Imagine that the God of the universe arranged to stage a magnificent pageant – a cosmic drama – that would right the wrongs of the world and change the course of history. The stage would be set with the most intense consequences and most elaborate circumstances.

Imagine that this drama would unfold in such a way that God’s covenant people would be delivered and their prayers would be answered. The only way that such a drama could be staged would be that God’s own self would have to be a player! The generation that experienced this engagement – and the generations that would follow – came to believe that the divine was at work in the central actor in such a unique way that this new character was worthy of worship as God.

The above scenario is exactly what the Easter is to the church. God staged drama so cataclysmic that nothing (we proclaim) would ever be the same. Humanity’s relationship to the divine and even they way we practice religion – not to mention who gets to practice the religion – was radically altered. In fact, a new religion was born with new scriptures and new methods and even new truths.

The central event, the climax, of this pageant was the violent death of the central character and his eventual vindication in life conquering death and the systems of domination in religion and politics.

In Christ, God exposed the violent and fraudulent scheme of scapegoating when ‘the one who knew no sin became sin for us’. Something happened in the heart and person of the Godhead when Christ died a martyr and scapegoat. The dark events on this little blue planet we call earth had cosmic ramifications. Creation and all that had gone wrong since Eden was being deemed with value again. Sin itself was being destroyed and the life of the ages was being made available for all creation – past and forever.

 When Jesus was lifted up on the cross, God lifted a mirror to show humanity its true face.

The violence of the cross and the political/religious trial that led up to it unmasked the authorities and institutions of power. Our violence and blaming of the other was exposed – as if God was saying “do you see what you do? You do this over and over again, lashing out at each other with blame and cruelty and bloodshed. You even do this to me! Then you claim to do it in my name and for my glory … Stop it.”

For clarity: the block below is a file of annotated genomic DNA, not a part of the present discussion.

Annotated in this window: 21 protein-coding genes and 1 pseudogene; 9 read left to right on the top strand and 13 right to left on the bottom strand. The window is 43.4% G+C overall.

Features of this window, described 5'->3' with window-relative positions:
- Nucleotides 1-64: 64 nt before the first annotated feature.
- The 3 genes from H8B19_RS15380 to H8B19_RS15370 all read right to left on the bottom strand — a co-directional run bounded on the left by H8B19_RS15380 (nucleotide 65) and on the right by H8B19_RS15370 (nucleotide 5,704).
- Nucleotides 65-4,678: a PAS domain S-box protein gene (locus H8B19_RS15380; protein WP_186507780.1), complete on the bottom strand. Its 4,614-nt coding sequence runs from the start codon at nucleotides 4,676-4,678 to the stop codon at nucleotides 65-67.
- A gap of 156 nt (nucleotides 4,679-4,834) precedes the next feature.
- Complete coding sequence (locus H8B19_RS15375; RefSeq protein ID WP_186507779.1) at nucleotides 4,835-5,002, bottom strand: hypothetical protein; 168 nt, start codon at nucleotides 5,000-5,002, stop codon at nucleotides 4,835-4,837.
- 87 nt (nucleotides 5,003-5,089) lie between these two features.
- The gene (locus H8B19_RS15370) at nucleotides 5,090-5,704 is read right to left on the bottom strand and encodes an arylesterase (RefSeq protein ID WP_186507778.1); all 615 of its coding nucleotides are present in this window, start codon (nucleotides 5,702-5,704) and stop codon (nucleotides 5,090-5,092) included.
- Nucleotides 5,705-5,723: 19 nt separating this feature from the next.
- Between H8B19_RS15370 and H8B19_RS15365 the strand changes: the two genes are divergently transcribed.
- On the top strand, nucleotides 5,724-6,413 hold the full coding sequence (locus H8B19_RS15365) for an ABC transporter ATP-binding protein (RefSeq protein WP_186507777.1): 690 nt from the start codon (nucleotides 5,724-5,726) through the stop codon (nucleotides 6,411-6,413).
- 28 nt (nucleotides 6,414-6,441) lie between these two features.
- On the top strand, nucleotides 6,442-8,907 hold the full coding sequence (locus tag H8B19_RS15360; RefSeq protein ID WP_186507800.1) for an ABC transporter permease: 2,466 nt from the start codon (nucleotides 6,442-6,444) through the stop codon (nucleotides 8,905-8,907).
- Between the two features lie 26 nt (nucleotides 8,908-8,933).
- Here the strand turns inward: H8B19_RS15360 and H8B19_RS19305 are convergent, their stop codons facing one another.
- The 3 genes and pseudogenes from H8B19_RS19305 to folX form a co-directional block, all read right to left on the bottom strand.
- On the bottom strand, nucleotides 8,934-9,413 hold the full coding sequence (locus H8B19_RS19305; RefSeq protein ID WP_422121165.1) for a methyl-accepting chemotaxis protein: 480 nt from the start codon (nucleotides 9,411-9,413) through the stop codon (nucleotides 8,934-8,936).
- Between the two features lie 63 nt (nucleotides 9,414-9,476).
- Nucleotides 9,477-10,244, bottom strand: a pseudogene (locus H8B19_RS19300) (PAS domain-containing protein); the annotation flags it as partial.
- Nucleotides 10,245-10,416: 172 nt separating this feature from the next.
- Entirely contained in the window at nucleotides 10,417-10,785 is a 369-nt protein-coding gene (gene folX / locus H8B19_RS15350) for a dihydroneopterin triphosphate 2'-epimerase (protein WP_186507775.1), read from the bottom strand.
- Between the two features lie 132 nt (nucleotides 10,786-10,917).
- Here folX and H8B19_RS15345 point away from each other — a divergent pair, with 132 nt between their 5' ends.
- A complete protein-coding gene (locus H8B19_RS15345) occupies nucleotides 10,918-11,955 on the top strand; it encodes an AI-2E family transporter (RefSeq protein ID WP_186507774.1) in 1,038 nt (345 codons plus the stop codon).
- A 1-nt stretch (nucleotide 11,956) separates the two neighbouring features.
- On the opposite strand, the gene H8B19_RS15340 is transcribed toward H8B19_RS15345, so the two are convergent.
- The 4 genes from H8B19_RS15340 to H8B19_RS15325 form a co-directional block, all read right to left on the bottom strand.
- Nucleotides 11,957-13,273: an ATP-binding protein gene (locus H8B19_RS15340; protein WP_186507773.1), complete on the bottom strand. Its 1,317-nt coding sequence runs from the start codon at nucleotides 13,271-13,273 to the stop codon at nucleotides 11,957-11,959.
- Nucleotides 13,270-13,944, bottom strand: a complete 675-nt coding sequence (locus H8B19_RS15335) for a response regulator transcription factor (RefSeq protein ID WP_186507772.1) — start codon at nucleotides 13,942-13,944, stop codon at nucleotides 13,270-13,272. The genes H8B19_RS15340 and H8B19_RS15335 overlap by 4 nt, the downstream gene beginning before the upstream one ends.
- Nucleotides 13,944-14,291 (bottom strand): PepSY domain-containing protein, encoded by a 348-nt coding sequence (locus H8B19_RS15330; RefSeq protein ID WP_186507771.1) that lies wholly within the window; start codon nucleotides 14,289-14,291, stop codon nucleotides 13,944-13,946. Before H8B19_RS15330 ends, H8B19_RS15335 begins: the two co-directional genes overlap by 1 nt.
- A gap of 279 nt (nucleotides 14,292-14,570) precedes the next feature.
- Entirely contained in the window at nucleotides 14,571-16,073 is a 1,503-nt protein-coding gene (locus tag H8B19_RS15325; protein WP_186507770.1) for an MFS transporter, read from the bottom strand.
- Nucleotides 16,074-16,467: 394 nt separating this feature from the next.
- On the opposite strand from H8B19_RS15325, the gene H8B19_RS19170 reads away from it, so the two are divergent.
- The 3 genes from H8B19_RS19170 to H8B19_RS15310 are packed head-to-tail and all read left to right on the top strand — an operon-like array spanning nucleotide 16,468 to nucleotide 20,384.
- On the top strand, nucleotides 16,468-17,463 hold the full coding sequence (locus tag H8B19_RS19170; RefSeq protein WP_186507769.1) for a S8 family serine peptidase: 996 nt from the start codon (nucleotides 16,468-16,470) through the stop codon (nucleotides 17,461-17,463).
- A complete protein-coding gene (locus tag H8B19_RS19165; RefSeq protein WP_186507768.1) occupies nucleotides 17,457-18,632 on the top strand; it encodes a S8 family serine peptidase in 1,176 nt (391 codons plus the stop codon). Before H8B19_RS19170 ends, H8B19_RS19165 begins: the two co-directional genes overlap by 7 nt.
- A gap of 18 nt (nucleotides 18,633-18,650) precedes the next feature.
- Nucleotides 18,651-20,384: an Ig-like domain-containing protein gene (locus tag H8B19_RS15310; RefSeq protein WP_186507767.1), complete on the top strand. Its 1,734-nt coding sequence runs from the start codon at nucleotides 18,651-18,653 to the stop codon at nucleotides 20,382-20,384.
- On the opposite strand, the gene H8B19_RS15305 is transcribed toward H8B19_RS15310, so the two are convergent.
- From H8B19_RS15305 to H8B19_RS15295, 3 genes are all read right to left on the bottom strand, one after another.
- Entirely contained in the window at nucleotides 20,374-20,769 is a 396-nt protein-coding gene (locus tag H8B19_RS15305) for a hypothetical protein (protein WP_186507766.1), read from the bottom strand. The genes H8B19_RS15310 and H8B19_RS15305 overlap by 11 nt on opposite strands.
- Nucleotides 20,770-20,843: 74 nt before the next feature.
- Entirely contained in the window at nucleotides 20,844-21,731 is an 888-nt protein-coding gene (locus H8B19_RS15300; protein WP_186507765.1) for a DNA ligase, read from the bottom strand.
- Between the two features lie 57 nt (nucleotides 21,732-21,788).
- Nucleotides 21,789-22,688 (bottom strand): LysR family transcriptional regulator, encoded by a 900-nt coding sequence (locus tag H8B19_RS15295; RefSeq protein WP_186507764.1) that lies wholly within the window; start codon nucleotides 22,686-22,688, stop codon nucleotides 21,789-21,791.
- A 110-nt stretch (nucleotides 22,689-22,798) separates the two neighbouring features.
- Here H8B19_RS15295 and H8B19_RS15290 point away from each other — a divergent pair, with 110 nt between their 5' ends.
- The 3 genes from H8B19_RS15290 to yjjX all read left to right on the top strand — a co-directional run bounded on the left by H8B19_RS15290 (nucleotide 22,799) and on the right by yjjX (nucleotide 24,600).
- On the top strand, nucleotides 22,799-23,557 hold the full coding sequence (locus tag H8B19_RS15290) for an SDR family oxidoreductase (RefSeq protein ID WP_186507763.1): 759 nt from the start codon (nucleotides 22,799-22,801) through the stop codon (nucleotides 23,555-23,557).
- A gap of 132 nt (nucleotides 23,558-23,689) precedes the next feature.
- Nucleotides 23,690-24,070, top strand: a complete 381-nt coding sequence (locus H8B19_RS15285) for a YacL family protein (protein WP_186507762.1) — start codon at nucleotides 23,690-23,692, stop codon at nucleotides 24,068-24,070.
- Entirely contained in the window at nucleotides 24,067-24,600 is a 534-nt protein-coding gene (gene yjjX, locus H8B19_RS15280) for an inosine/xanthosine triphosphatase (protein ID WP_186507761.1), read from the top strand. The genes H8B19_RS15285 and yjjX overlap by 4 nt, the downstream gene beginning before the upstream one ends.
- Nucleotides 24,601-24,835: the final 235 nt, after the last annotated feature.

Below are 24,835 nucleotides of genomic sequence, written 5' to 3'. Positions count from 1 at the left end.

cross-150x150“No one needs to be treated like this anymore. No more scapegoats. No more violence in my name and for my sake. This has gone far enough and I am putting an end to this … It is finished.”

And with that he breathed his last and gave up his spirit – according to the scriptures.

Let that set in.

Now let’s ask a second question. What if God staged this grand pageant and even participated in this cosmic drama … and we missed it.

Is it possible that we as humanity and as Christians in particular could have seen all of this, organized a yearly remembrance of it, written songs about it, created ceremonies and rituals to enact every week and then proceed to reinforce and re-entrench that very thing that drama was meant to expose?

It that even possible?

Could it be that we were visited by the divine in a unique and particular way, that we received that King of Glory and then turned around to set up the very structures and systems of violence and domination that were exposed in Jesus’ way? It seems unimaginable.

We proclaim, worship and claim to serve a God who became humble as a servant and even unto death (Philippians 2) to unmask the powers that be and show a different way to be in the world. Jesus calls us to take up our cross daily and to follow this example.

Jesus died on the cross not just for our sin but because of it. We needed a savior to save us from ourselves and this vicious cycle of aggression and violence we perpetuate , sometimes in God’s name. We killed the Prince of Peace but God vindicated the victim and by God’s mighty love and sacrifice destroyed the need to ever do this to anyone else.

The scapegoat mechanism was unmasked as God held up a mirror to humanity and exposed the destructive and unending cycle of violence for political stability, national security or religious purity. The great drama has shown us the conclusion of this damnable way of thinking: we do this is God’s name and we even did to the Son of God.

This never has to happen again. The lesson of the Easter drama is that Life itself has ruined these cycles of death and destruction so that we can stop perpetuating this unsatisfying and unproductive way of treating each other.

It is finished.

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